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“A Tale of Springtime” Movie Review by Daniel Barnes

Eric Rohmer A Tale of Springtime

A Tale of Springtime (1990; Eric Rohmer)


A Summer’s Tale (1996; Eric Rohmer)


By Daniel Barnes

*Now playing in the Roxie Virtual Cinema and BAMPFA.

A Tale of Springtime is the first film in French auteur Eric Rohmer‘s Tales of the Four Seasons series, currently presented in a 2K restoration by Roxie Virtual Cinema. Ever the mercurial one, Rohmer followed Springtime with Winter. Add in some sloppy research and a looming deadline, and here I am reviewing the first and third films in the cycle.

Of course, these films aren’t The Bourne Phenology. The plots are slim, and any shared-universe concept is purely theoretical and textural. However, both A Tale of Springtime and A Summer’s Tale present the same essential story: a cerebral loner away from home makes a deep but fleeting connection with an intriguing stranger. In the end, both protagonists return to their normal lives, possibly unchanged, possibly never the same.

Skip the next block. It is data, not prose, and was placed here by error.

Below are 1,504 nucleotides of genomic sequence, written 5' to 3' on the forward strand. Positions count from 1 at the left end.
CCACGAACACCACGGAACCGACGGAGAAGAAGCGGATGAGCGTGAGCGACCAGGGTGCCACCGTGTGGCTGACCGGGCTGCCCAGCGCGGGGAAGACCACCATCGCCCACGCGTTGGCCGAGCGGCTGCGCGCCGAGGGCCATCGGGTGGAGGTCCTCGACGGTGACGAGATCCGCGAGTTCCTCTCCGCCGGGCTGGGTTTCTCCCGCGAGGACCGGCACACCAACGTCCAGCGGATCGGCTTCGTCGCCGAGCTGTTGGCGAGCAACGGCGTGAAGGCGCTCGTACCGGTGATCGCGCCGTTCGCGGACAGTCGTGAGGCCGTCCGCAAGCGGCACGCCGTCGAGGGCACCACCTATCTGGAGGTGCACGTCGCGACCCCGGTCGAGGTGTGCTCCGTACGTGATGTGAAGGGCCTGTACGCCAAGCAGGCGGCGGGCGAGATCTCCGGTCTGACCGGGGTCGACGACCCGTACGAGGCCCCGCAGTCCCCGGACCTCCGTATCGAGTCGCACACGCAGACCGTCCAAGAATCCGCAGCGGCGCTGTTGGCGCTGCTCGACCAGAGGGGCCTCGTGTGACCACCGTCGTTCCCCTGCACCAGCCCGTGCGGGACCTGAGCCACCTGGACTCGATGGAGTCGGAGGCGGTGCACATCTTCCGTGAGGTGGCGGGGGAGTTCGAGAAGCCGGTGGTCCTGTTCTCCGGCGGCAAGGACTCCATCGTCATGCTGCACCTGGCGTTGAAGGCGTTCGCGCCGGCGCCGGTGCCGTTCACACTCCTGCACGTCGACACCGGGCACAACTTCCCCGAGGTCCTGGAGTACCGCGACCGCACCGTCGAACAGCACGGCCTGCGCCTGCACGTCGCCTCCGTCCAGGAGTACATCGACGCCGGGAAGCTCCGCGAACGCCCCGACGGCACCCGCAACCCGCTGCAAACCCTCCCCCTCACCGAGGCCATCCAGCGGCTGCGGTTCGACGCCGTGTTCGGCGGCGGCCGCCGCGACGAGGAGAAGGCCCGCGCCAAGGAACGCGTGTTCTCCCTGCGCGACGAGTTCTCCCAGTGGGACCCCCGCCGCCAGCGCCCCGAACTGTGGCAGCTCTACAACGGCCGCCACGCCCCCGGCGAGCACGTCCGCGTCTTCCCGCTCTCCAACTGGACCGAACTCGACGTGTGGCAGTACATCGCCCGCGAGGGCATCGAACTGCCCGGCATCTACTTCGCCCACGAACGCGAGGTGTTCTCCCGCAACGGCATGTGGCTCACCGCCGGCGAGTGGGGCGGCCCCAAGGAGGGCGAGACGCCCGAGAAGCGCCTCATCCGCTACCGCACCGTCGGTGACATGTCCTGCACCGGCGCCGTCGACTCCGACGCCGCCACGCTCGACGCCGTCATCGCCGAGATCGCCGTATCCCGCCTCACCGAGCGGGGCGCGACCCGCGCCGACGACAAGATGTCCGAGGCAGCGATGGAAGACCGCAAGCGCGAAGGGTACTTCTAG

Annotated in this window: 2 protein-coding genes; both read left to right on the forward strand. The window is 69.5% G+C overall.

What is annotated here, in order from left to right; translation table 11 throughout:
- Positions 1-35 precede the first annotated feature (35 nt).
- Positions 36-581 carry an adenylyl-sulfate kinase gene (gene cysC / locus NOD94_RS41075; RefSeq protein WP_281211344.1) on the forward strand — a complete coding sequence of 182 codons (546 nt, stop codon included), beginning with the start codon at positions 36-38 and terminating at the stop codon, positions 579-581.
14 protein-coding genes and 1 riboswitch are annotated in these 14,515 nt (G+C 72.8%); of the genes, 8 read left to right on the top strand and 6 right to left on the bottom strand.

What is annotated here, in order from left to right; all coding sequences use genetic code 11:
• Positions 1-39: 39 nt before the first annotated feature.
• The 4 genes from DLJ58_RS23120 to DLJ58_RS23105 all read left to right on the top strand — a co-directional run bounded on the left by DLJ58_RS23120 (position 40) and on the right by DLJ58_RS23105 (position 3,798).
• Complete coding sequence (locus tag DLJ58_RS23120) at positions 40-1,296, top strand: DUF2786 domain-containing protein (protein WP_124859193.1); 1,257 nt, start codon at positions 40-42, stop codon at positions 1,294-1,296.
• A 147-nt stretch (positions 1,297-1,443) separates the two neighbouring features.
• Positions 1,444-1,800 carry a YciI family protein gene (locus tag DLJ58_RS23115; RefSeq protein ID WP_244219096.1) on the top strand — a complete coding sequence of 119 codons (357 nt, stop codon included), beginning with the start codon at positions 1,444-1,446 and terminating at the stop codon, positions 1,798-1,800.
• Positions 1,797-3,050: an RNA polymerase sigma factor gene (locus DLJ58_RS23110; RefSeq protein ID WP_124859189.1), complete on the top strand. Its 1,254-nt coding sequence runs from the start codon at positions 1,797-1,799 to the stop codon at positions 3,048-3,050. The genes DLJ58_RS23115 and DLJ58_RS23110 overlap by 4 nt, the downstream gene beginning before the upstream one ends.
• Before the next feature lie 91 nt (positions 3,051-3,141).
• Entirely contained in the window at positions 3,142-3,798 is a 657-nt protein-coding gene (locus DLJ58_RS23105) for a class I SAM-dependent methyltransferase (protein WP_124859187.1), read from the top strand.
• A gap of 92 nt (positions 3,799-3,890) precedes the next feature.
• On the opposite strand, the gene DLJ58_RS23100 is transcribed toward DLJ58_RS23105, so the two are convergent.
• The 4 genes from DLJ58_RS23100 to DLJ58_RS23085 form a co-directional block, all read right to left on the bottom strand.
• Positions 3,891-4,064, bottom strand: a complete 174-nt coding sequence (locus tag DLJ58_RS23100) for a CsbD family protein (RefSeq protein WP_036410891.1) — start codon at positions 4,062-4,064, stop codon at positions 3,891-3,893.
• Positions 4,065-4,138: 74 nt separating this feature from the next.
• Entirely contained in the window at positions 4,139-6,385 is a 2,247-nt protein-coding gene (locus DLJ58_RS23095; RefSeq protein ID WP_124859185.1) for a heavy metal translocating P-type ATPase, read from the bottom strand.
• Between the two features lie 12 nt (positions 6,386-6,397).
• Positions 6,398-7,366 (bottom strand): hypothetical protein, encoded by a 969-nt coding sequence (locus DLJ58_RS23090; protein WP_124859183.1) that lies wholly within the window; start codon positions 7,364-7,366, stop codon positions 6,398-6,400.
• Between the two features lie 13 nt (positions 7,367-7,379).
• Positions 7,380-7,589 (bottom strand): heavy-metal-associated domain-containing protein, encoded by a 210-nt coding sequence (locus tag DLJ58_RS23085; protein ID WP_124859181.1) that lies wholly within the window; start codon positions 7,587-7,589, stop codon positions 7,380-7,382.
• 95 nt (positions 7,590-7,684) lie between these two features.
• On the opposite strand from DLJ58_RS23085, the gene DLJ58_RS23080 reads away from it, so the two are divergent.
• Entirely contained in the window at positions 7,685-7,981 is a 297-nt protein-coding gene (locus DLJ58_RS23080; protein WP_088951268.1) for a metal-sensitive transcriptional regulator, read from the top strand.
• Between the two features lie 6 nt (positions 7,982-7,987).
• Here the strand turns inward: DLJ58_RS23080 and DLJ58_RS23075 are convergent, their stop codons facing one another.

Springtime examines the relationship between philosophy teacher Jeanne (Anne Teyssèdre) and young pianist Natacha (Florence Darel). Stuck between apartments, Jeanne attaches to Natacha and finds herself caught in the middle of the girl’s complex father-daughter dynamics.

On the Dare Daniel Podcast, I frequently complain about films that emphasize plot over story. Both Springtime and Summer keep their stories sparse and simple, but Rohmer finds endless complexities in the characters and their relationships. At Cahiers du Cinema, Rohmer was known for his philosophical style, posing questions more than making declarations. You can feel that same lightly inquisitive, semi-detached yet quietly provocative touch here.

As for A Summer’s Tale, the story of a pretentious, college-aged loner in the mid-1990s who vacillates between romantic apathy and clumsily falling for any cute girl who shows an interest hits too close to home for me to feign any rational detachment. Sufficed to say that I winced in recognition more times than I cared to count.

Read more of Daniel’s reviews at Dare Daniel and Rotten Tomatoes, and listen to Daniel on the Dare Daniel podcast.